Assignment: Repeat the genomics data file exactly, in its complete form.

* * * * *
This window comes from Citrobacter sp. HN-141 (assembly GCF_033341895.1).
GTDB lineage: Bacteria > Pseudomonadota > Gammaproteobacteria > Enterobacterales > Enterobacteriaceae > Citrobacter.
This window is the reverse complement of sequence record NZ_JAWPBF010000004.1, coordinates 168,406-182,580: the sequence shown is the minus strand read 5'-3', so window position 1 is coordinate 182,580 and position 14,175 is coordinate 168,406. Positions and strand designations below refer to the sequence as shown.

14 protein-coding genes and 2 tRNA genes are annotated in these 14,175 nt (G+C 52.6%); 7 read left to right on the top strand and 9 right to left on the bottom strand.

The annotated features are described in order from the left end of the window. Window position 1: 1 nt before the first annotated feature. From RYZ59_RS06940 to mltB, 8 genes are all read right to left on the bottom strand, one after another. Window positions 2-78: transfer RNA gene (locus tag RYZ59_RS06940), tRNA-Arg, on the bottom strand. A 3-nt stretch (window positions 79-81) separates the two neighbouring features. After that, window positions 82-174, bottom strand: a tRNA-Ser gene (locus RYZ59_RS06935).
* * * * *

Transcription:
This window comes from Citrobacter sp. HN-141 (assembly GCF_033341895.1).
GTDB lineage: Bacteria > Pseudomonadota > Gammaproteobacteria > Enterobacterales > Enterobacteriaceae > Citrobacter.
This window is the reverse complement of sequence record NZ_JAWPBF010000004.1, coordinates 168,406-182,580: the sequence shown is the minus strand read 5'-3', so window position 1 is coordinate 182,580 and position 14,175 is coordinate 168,406. Positions and strand designations below refer to the sequence as shown.

14 protein-coding genes and 2 tRNA genes are annotated in these 14,175 nt (G+C 52.6%); 7 read left to right on the top strand and 9 right to left on the bottom strand.

The annotated features are described in order from the left end of the window. Window position 1: 1 nt before the first annotated feature. From RYZ59_RS06940 to mltB, 8 genes are all read right to left on the bottom strand, one after another. Window positions 2-78: transfer RNA gene (locus tag RYZ59_RS06940), tRNA-Arg, on the bottom strand. A 3-nt stretch (window positions 79-81) separates the two neighbouring features. After that, window positions 82-174, bottom strand: a tRNA-Ser gene (locus RYZ59_RS06935).